Choking is something that many of us are afraid of, it can have devastating consequences, which is why it is important to know how to recognise and manage it. Here is our quick guide to help you.
If someone starts choking, you should encourage them to cough and this will normally be enough. Don’t offer anything to drink, just reassure them and wait until the episode has resolved. If, however, the coughing continues, they are struggling to cough, breathe or speak, their choking is classified as severe and you will need to help them.
For an adult, child or infant, you should start with back blows. Stand to the side of them and lean them forward and give up to 5 sharp blows between the shoulder blades with the heel of your hand. You may find for a child or infant it is easier to place them over your lap in a head down position (this encourages the obstruction to fall out if it becomes dislodged). This will often clear it, however, if not, you may need to progress to abdominal thrusts, these are only suitable for adults or children over 1 year. For these, stand (or kneel behind a child) and place your arms under their arms and around their upper abdomen, again lean your patient forward. Clench your fist and place it between the belly button and bottom of the ribs. Place your other hand on top of your fist and pull inwards and upwards sharply. Repeat up to 5 times.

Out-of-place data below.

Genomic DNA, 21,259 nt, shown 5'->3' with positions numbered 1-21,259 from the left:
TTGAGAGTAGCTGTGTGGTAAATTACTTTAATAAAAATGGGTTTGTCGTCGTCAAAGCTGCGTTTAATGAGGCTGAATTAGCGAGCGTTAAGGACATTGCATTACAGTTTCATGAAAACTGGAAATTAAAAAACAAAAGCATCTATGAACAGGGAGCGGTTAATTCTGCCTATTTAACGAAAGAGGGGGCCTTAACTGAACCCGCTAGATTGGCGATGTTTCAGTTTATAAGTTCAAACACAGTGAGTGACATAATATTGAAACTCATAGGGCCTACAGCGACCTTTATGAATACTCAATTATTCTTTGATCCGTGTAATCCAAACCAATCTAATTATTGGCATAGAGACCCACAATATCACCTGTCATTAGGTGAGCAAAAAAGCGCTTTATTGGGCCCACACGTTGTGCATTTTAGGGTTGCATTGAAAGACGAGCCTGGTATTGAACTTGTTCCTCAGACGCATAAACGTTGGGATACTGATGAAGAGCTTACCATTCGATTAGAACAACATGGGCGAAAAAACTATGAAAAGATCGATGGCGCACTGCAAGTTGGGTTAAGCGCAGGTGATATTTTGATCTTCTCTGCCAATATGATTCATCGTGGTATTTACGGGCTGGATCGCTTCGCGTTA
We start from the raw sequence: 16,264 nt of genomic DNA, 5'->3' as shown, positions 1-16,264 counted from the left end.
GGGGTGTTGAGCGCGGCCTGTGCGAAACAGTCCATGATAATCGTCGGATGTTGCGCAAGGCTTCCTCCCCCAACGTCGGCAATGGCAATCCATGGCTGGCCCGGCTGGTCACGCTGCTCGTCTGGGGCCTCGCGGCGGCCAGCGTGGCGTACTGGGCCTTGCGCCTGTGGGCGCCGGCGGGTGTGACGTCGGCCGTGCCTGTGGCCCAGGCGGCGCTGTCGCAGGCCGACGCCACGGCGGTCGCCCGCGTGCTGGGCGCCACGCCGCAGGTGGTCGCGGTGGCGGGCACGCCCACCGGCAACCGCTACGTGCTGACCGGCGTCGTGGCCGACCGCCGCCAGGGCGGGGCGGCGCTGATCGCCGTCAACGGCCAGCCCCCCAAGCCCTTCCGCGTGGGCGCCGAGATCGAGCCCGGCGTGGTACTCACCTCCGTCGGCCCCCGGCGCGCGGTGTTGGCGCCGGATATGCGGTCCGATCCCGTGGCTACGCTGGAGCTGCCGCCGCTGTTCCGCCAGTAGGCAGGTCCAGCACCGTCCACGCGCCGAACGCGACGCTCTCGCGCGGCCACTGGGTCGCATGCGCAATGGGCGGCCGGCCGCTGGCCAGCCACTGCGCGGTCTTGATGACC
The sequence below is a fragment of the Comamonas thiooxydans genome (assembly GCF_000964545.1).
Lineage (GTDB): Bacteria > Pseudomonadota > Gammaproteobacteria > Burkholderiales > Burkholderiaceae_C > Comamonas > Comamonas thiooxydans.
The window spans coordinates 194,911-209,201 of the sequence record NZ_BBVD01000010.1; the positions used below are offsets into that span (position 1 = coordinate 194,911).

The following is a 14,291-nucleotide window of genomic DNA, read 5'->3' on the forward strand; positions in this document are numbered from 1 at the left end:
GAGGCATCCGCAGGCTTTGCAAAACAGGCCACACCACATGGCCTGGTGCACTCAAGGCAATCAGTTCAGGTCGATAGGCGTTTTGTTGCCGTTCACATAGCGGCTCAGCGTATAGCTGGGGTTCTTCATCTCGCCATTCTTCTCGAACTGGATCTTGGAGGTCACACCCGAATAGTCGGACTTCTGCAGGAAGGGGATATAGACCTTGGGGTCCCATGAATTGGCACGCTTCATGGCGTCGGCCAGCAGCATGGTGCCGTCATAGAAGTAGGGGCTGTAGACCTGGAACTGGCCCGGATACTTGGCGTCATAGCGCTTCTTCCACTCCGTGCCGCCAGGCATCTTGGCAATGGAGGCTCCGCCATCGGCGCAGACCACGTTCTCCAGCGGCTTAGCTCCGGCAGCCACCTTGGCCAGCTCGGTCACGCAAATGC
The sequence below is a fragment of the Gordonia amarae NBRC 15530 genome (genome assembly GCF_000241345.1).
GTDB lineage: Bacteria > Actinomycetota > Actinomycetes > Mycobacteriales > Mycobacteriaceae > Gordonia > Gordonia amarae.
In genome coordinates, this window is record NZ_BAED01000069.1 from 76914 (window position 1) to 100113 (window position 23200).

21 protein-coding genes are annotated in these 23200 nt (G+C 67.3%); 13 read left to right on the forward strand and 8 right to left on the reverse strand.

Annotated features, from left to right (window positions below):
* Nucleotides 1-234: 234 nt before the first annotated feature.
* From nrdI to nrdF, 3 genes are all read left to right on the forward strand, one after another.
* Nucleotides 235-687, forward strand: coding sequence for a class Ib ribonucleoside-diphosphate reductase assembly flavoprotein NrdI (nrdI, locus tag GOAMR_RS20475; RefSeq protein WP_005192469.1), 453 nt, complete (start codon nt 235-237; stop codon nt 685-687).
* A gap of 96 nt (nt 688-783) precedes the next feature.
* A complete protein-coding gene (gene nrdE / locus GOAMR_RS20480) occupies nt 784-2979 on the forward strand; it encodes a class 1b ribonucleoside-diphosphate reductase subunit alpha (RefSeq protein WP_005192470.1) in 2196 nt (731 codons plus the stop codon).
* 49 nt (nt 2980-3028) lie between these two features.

For an infant under 1 year, we must never give abdominal thrusts as their abdominal organs are too delicate, instead, we give chest thrusts. Place 2 fingers in the middle of the breast bone and press sharply to give chest thrusts. Repeat up to 5 times if needed.
If this still does not work, make sure an ambulance has been called and repeat the whole sequence again, continuing to do up to 5 back blows and up to 5 abdominal thrusts (or chest thrusts) until something works.
Once the blockage has been cleared, remember that anyone who has not completely recovered, or has received abdominal or chest thrusts, should be seen by a Doctor to check for any potential injury. If the patient becomes unconscious at any time, call 999 and start CPR.
Hands on practice of dealing with choking is covered in all of our courses. Call today for more information.